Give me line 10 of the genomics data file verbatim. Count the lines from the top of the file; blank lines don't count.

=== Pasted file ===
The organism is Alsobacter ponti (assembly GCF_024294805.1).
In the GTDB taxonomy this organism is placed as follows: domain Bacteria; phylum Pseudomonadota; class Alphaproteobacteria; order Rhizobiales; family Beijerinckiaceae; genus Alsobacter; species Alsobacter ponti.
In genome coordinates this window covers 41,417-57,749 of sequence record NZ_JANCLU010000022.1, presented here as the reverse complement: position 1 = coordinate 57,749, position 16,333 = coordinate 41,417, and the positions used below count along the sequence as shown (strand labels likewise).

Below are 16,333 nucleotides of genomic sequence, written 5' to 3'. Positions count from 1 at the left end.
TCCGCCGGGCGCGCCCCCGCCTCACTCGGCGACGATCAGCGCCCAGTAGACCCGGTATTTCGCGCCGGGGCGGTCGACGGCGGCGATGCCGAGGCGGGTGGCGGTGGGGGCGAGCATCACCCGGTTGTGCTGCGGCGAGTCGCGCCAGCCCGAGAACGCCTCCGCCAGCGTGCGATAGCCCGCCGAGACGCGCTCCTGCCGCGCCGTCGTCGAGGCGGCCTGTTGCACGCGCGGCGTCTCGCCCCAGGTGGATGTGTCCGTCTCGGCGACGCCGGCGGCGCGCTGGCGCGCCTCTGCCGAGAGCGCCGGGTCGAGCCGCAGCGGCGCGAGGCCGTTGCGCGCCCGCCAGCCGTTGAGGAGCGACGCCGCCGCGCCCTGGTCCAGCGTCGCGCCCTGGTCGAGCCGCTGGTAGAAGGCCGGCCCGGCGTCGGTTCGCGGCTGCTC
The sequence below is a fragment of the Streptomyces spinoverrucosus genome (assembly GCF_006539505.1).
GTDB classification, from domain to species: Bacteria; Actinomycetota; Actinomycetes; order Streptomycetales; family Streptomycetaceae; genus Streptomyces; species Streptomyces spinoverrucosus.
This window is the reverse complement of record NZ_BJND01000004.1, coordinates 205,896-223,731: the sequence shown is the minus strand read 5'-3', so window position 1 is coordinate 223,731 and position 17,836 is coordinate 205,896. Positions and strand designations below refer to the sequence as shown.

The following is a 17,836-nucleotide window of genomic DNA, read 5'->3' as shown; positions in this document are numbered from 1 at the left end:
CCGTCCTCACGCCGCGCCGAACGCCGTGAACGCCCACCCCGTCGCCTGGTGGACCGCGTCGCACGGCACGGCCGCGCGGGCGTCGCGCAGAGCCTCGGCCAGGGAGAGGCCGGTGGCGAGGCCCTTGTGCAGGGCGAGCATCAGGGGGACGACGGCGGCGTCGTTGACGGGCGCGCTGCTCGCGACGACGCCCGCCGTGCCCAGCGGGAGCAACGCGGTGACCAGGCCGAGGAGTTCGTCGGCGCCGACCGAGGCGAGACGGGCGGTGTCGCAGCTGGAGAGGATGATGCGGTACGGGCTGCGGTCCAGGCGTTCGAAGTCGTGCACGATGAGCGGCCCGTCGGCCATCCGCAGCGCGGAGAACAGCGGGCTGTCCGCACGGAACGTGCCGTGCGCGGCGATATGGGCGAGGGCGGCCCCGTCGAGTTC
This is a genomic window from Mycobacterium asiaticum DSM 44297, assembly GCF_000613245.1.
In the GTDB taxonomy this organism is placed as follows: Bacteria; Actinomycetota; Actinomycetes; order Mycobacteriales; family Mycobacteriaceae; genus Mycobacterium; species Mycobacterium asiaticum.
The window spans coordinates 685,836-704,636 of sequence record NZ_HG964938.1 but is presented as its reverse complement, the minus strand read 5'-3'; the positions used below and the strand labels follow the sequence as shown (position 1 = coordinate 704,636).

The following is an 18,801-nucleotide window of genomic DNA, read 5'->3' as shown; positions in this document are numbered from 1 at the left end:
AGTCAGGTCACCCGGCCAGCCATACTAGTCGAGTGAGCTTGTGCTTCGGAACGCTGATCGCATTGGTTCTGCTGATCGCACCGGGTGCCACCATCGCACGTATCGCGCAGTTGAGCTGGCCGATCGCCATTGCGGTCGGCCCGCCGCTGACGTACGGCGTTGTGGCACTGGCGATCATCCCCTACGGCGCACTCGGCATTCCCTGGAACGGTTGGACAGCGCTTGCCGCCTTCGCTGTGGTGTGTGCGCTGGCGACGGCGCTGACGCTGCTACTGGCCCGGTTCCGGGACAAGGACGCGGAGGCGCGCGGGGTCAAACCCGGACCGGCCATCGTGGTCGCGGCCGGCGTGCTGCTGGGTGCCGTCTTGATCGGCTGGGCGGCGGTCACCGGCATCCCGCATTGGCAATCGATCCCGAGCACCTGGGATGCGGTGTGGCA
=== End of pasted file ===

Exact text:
CCGTCCTCACGCCGCGCCGAACGCCGTGAACGCCCACCCCGTCGCCTGGTGGACCGCGTCGCACGGCACGGCCGCGCGGGCGTCGCGCAGAGCCTCGGCCAGGGAGAGGCCGGTGGCGAGGCCCTTGTGCAGGGCGAGCATCAGGGGGACGACGGCGGCGTCGTTGACGGGCGCGCTGCTCGCGACGACGCCCGCCGTGCCCAGCGGGAGCAACGCGGTGACCAGGCCGAGGAGTTCGTCGGCGCCGACCGAGGCGAGACGGGCGGTGTCGCAGCTGGAGAGGATGATGCGGTACGGGCTGCGGTCCAGGCGTTCGAAGTCGTGCACGATGAGCGGCCCGTCGGCCATCCGCAGCGCGGAGAACAGCGGGCTGTCCGCACGGAACGTGCCGTGCGCGGCGATATGGGCGAGGGCGGCCCCGTCGAGTTC